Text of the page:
Should delight little ones with rhythmic and repetitive words and actions.

THE BEE

An Inuit child’s flight from a bumblebee sends them running across Nunavut.

Happily playing on the playground, Apita is startled by the buzzing of the bee. Frightened, Apita cries, “Qaariaq, qaariaq, qaariaq,” which translates to “Don’t come near me!” This determined bee follows Apita from one community to the next as the kid, clad in a puffy red-and-white–checked coat, runs and runs. Three days later, Apita reaches the town of Igloolik, but the bee is there, buzzing, “Apita, wait for me!” Apita does not, running from the unwelcome insect for five more days. When Apita reaches Rankin Inlet, they stop, puffing from the effort. The bee has followed the child again, but this time Apita has stopped long enough to hear the bee’s protestation: “Apita, I won’t hurt you!” Apita finally understands, responding, “Come here, dear little bee.…I’m not afraid of you!” Finally Apita understands that they’ve been running away from an energetic playmate. Inuk singer/songwriter Han adapts her song “Qaariaq” for this brief picture book, incorporating lots of repetition that will lend the story to reading aloud. (Readers who do not speak Inuktitut will be grateful for the glossary and pronunciation guide on the final page.) Peturs’ soft line-and-color illustrations depict a treeless landscape dotted with sprays of small purple flowers, likely purple saxifrage. A large red school building greets Apita in Igloolik and an inuksuk in Rankin Inlet, embracing both modernity and tradition. (This book was reviewed digitally.)

Should delight little ones with rhythmic and repetitive words and actions. (Picture book. 3-5)

Pub Date: Oct. 19, 2021

ISBN: 978-1-772-27300-7

Page Count: 28

Publisher: Inhabit Media

Review Posted Online: July 14, 2021

Kirkus Reviews Issue: Aug. 1, 2021

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Instills a sense of well-being in youngsters while encouraging them to explore the natural world.

YOU ARE HOME WITH ME

This reassuring picture book exemplifies how parents throughout the animal kingdom make homes for their offspring.

The narrative is written from the point of view of a parent talking to their child: “If you were a beaver, I would gnaw on trees with my teeth to build a cozy lodge for us to sleep in during the day.” Text appears in big, easy-to-read type, with the name of the creature in boldface. Additional facts about the animal appear in a smaller font, such as: “Beavers have transparent eyelids to help them see under water.” The gathering of land, air, and water animals includes a raven, a flying squirrel, and a sea lion. “Home” might be a nest, a den, or a burrow. One example, of a blue whale who has homes in the north and south (ocean is implied), will help children stretch the concept into feeling at home in the larger world. Illustrations of the habitats have an inviting luminosity. Mature and baby animals are realistically depicted, although facial features appear to have been somewhat softened, perhaps to appeal to young readers. The book ends with the comforting scene of a human parent and child silhouetted in the welcoming lights of the house they approach: “Wherever you may be, you will always have a home with me.”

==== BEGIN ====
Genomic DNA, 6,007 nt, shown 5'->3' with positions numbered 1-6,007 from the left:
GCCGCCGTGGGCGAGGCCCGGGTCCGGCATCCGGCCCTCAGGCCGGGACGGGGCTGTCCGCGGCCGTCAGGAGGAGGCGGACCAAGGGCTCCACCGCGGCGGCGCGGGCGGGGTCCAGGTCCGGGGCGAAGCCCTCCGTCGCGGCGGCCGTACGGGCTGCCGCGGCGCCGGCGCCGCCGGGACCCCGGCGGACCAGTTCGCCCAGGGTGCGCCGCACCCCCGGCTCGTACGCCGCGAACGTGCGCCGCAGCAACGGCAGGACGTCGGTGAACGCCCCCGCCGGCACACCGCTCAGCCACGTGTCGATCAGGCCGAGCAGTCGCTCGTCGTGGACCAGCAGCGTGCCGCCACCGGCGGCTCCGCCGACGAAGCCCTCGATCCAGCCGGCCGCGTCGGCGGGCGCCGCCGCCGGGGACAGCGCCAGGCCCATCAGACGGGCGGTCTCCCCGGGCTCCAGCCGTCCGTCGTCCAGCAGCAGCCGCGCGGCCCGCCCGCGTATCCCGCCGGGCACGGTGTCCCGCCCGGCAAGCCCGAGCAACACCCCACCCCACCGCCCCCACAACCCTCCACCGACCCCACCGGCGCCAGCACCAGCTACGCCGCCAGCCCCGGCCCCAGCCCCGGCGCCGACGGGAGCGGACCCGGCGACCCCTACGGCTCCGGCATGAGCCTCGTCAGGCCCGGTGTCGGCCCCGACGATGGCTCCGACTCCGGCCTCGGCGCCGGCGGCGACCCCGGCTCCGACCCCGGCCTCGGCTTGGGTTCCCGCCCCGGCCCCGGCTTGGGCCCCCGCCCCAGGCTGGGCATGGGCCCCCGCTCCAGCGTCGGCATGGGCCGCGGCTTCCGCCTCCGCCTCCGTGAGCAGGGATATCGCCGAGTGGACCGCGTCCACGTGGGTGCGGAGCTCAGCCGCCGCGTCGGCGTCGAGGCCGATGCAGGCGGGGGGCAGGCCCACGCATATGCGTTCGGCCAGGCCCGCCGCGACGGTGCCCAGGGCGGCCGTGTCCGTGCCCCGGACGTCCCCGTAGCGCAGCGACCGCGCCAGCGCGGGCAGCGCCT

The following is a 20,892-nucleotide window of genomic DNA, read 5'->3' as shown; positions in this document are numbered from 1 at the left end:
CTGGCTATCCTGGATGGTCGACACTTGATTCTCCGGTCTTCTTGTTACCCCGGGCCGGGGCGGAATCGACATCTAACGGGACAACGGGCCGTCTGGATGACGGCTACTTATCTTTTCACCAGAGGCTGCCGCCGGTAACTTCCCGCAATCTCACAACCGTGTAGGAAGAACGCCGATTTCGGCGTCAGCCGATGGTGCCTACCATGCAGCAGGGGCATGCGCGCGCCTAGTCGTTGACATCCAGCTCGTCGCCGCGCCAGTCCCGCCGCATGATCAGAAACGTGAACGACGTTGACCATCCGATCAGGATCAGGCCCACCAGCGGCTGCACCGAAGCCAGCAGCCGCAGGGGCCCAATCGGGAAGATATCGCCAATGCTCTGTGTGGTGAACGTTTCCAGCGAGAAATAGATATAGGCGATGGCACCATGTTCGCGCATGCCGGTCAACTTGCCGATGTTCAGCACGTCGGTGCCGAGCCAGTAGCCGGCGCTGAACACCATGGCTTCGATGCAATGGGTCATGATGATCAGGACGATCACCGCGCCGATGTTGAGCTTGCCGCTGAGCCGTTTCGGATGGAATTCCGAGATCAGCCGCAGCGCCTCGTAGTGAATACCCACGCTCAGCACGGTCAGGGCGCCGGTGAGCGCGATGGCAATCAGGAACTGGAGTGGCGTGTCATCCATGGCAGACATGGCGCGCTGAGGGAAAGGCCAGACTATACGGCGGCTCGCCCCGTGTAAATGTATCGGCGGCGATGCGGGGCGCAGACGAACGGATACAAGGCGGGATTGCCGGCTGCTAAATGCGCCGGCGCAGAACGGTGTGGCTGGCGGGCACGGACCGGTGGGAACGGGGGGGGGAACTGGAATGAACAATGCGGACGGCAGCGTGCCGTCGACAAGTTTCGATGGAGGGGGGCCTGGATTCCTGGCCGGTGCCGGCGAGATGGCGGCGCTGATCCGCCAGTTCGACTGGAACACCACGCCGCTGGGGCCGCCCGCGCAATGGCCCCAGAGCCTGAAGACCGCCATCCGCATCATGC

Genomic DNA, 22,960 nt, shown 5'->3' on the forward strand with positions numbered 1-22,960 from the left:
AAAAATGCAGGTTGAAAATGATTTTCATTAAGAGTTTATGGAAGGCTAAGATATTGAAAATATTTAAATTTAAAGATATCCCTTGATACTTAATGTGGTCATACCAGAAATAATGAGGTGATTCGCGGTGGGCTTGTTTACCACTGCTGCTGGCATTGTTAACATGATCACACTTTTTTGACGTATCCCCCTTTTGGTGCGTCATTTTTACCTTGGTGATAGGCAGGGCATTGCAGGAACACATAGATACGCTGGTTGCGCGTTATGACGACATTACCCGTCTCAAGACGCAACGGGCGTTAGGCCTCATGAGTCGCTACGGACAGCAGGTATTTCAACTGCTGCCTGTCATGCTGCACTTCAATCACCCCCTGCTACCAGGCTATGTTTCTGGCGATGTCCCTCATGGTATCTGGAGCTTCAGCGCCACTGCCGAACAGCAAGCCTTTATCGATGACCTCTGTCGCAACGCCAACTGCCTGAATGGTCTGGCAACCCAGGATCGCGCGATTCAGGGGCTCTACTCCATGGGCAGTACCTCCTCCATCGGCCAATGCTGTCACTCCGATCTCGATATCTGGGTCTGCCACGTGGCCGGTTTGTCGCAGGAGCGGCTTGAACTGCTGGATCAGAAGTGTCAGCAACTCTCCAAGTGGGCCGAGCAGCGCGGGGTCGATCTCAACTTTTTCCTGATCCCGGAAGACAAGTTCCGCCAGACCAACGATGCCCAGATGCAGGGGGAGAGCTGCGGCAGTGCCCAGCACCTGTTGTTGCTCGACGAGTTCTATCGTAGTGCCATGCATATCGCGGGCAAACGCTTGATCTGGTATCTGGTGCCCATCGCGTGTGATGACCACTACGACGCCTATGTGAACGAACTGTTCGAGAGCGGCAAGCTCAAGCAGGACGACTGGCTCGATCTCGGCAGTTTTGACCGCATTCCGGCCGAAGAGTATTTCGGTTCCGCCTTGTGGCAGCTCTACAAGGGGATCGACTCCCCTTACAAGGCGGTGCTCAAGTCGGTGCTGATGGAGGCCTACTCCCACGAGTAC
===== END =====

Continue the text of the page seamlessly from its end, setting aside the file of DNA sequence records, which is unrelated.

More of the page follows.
Instills a sense of well-being in youngsters while encouraging them to explore the natural world. (Informational picture book. 3-5)

Pub Date: Nov. 12, 2019

ISBN: 978-1-63217-224-2

Page Count: 32

Publisher: Little Bigfoot/Sasquatch

Review Posted Online: July 28, 2019

Kirkus Reviews Issue: Aug. 15, 2019

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Watching unlikely friends finally be as “happy as two someones can be” feels like being enveloped in your very own hug.

THE HUG

What to do when you’re a prickly animal hankering for a hug? Why, find another misfit animal also searching for an embrace!

Sweet but “tricky to hug” little Hedgehog is down in the dumps. Wandering the forest, Hedgehog begs different animals for hugs, but each rejects them. Readers will giggle at their panicked excuses—an evasive squirrel must suddenly count its three measly acorns; a magpie begins a drawn-out song—but will also be indignant on poor hedgehog’s behalf. Hedgehog has the appealingly pink-cheeked softness typical of Dunbar’s art, and the gentle watercolors are nonthreatening, though she also captures the animals’ genuine concern about being poked. A wise owl counsels the dejected hedgehog that while the prickles may frighten some, “there’s someone for everyone.” That’s when Hedgehog spots a similarly lonely tortoise, rejected due to its “very hard” shell but perfectly matched for a spiky new friend. They race toward each other until the glorious meeting, marked with swoony peach swirls and overjoyed grins. At this point, readers flip the book to hear the same gloomy tale from the tortoise’s perspective until it again culminates in that joyous hug, a book turn that’s made a pleasure with thick creamy paper and solid binding.

Watching unlikely friends finally be as “happy as two someones can be” feels like being enveloped in your very own hug. (Picture book. 3-5)

Pub Date: April 2, 2019

ISBN: 978-0-571-34875-6

Page Count: 48

Publisher: Faber & Faber

Review Posted Online: Jan. 15, 2019

Kirkus Reviews Issue: Feb. 1, 2019

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